How can I identify non-native species?

If you work in the countryside, by rivers or the sea, it’s really useful to get to know how to recognise some high risk non-native species. A good place to start when it comes to aquatic habitats is the UKTAG high impactlist of invasive non-native species. All of these are present in the UK, but only some of them have been found in Scotland.

The GB non-native species secretariat websiteprovides identification sheets for many non-native species

Additional marine identification resources are available on the Marine Aliens website.

What should I do if I find a non-native species?

It is illegal to release, plant or allow to spread any non-native species into the wild. Don’t collect it or move it - leave it where it is!

See sections on the law and your legal obligations on non-native species for more information.

Non-native species or organisms can be easily spread and are not always apparent therefore good biosecurity practiceis essential.

If you find NNS where you are working, check your legal obligations.

If you want to report your finding, make a note of the date, the species, the number or quantity seen, and the national grid reference, and take a photo if possible as this may help verify the record.

You can report your finding to:

  • iRecordfor all species;
  • Plant Trackerphone app (free to download) to record some key terrestrial plant species into the iRecord database;
  • AquaInvadersphone app (free to download) to record some key freshwater aquatic species into the iRecord database;
  • Marine Aliens IIfor marine species;
  • Sealife Trackerphone app (free to download) to record some key marine species into the iRecord database.

If you have specific queries about what you’ve found, contact the habitat lead organisation directly, via the entry 'Who should I contact for information on non-native species?'.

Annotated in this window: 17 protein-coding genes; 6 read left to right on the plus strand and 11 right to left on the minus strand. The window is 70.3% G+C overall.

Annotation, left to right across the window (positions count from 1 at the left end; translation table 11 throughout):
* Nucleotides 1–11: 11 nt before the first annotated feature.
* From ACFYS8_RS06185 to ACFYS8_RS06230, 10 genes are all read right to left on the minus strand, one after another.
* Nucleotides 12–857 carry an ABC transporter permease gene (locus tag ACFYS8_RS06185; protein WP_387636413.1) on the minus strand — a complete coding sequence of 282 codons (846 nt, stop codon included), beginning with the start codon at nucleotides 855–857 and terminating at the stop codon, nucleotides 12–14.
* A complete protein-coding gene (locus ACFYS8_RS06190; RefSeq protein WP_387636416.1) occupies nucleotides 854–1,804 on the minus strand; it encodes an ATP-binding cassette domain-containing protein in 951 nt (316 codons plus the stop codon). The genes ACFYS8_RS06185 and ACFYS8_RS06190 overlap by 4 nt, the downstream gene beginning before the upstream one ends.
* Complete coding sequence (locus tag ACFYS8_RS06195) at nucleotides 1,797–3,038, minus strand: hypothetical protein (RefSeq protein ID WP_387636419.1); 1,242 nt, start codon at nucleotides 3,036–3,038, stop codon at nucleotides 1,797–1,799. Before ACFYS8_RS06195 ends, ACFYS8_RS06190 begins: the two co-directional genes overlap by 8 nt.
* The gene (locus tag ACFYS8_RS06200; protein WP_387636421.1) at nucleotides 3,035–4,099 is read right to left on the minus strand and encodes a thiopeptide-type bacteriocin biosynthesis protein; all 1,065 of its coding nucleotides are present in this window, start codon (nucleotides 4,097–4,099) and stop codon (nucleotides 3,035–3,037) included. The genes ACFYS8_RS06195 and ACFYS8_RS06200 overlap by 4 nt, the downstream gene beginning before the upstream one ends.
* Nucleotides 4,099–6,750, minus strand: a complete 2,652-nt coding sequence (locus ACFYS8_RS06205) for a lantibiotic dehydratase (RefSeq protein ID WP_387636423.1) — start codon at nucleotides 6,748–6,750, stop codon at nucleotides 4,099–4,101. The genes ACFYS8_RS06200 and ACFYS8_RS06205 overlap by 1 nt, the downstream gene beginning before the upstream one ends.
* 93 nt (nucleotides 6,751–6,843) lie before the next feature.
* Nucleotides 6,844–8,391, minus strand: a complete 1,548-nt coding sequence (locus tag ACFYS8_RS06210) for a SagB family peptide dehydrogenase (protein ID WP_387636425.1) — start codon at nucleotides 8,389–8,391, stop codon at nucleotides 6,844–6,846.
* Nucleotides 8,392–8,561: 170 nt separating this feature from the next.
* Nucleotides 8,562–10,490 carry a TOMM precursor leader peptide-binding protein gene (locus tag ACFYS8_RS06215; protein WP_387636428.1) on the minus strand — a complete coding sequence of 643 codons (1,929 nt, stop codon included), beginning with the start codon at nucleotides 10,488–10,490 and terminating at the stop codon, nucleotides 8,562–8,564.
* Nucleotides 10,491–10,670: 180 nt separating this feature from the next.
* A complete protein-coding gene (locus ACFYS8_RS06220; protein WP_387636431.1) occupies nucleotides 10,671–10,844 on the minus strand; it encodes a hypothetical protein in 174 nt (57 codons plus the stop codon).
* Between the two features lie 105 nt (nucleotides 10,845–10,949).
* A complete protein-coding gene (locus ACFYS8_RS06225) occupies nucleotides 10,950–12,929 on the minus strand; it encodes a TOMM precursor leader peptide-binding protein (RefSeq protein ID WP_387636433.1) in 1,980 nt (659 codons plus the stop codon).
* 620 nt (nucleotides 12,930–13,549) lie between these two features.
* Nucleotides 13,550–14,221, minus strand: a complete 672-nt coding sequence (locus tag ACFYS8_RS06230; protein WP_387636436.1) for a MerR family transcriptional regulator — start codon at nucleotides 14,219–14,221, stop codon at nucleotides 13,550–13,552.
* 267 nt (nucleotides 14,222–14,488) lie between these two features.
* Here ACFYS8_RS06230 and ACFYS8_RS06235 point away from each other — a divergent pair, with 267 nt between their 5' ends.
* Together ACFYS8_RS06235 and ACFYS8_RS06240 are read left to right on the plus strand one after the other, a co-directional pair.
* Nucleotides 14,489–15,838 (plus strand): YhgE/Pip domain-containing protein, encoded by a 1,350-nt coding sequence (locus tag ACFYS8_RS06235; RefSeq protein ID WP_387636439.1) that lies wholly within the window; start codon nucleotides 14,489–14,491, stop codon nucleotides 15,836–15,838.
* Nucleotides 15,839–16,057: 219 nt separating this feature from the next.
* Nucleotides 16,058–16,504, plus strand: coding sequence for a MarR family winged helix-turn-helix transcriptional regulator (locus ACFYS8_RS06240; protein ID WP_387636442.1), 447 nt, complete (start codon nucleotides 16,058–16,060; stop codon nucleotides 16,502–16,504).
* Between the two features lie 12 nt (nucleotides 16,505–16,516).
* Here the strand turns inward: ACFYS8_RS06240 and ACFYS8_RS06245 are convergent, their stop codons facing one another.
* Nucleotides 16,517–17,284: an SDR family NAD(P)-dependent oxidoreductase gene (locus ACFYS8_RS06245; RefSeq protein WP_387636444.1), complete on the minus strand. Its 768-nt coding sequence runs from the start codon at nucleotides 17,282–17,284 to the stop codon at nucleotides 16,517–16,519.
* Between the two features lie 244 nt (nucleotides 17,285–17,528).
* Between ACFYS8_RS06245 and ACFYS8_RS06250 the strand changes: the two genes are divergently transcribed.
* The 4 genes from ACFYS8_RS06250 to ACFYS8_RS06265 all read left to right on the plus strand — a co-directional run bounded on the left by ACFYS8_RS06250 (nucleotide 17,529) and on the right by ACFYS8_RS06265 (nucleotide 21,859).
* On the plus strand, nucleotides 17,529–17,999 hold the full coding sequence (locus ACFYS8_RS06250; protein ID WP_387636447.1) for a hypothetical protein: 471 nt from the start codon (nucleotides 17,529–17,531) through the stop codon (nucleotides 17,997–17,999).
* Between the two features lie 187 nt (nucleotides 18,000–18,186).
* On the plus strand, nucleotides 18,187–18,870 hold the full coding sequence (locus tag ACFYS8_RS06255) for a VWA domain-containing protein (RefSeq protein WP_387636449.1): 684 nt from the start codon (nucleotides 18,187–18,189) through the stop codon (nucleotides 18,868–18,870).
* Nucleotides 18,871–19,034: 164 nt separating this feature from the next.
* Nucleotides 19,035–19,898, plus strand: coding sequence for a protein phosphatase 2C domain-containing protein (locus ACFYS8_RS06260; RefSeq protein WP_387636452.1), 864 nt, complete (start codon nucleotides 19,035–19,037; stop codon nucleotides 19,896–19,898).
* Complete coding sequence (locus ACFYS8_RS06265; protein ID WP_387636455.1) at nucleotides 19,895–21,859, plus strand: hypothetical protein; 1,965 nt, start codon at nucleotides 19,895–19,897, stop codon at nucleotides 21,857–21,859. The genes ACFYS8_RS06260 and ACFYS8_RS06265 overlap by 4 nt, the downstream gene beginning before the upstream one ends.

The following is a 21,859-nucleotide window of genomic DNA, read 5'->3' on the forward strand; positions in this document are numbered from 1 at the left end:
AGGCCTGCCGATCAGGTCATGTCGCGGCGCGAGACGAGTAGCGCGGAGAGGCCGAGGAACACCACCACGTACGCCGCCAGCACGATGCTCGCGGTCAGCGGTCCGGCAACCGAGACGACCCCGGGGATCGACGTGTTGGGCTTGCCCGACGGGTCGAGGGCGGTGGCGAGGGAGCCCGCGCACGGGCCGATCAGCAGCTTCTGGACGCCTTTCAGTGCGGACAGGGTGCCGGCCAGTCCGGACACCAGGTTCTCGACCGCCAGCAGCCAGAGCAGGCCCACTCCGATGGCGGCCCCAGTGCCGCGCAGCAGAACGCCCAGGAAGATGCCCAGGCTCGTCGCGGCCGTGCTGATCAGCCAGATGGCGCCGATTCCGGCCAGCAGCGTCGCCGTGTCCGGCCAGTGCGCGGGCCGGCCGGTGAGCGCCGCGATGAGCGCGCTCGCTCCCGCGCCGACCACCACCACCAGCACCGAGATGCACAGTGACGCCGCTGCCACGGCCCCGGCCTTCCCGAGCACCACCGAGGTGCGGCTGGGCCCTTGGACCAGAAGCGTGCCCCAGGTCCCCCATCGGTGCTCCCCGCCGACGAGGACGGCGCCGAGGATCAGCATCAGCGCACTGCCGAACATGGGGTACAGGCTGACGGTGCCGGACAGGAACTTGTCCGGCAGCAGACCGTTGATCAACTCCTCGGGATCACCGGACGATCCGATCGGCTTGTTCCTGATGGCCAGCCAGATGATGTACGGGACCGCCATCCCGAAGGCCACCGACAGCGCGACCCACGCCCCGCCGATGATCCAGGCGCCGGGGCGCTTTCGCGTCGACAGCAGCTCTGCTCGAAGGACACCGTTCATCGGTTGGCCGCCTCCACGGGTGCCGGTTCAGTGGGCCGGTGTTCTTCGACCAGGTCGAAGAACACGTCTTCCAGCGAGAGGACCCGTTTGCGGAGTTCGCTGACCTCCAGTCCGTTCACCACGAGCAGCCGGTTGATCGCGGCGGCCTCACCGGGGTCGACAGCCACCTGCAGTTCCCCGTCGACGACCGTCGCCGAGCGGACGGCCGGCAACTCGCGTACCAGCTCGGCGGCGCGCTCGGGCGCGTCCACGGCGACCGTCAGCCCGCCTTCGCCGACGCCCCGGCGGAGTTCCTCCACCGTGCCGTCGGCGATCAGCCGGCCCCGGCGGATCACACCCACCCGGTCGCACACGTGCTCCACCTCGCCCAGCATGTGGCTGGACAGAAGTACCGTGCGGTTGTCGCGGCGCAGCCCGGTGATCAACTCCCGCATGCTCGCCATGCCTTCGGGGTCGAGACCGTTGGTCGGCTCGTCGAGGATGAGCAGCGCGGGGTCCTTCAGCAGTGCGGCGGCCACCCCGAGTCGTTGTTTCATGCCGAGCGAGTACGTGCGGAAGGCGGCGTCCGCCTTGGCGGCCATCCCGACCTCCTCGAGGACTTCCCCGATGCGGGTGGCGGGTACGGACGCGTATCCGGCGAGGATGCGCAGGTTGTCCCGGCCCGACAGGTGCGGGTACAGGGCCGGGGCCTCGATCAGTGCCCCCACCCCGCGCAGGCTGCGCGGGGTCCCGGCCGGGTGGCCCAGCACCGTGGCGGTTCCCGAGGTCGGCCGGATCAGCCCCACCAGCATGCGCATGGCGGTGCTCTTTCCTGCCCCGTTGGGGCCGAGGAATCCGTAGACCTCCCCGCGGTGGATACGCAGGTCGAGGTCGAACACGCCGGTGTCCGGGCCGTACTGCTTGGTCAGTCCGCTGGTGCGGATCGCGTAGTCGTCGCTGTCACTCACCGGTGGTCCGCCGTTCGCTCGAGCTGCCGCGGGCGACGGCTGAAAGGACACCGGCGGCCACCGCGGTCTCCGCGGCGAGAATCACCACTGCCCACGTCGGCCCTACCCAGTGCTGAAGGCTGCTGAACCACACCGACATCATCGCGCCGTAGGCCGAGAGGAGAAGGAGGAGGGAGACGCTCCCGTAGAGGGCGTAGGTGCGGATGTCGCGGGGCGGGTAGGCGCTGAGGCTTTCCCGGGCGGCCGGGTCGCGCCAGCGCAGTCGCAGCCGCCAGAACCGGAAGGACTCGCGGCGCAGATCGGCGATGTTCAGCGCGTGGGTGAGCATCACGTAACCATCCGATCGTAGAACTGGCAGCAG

Who should I contact for information on non-native species?

To report illegal activity such as fly-tipping of non-native plants (or garden waste that could contain them), or the trapping or moving of crayfish):

  • Police: if you witness an illegal activity happening, contact the police using the non-emergency 101 phone number, otherwise contact the relevant police forceand ask to speak to a Wildlife Crime Officer.
  • All types of fly-tipping, including the dumping of garden waste that could contain non-native species should also be reported to Dumb Dumpers.

General non-native species enquires and reports:

  • SEARS (Scottish Environment and Rural Services) 24/7 customer service number (08452 30 20 50) or email.

For habitat-specific enquiries, you can contact the habitat lead directly:

Species licensing enquiries:

  • SNH: Tel: 01463 725245 or email.

For release of most non-native species.

  • Marine Scotland: Tel: 0131 244 6236 or email.

For release of freshwater fish and marine species.

What are my legal obligations in relation to non-native species?

The main aim of the environmental legislation is to prevent the release of non-native species and, where that fails, to prevent them from becoming established.

If you own land, there is no legal requirement to control established non-native species but you are expected to take reasonable steps to prevent non-native species from escaping or spreading into the wild.

You should also avoid allowing NNS to spread from your land onto adjoining private land such as a garden; the owner of that land could take civil legal action against you as a nuisance neighbour.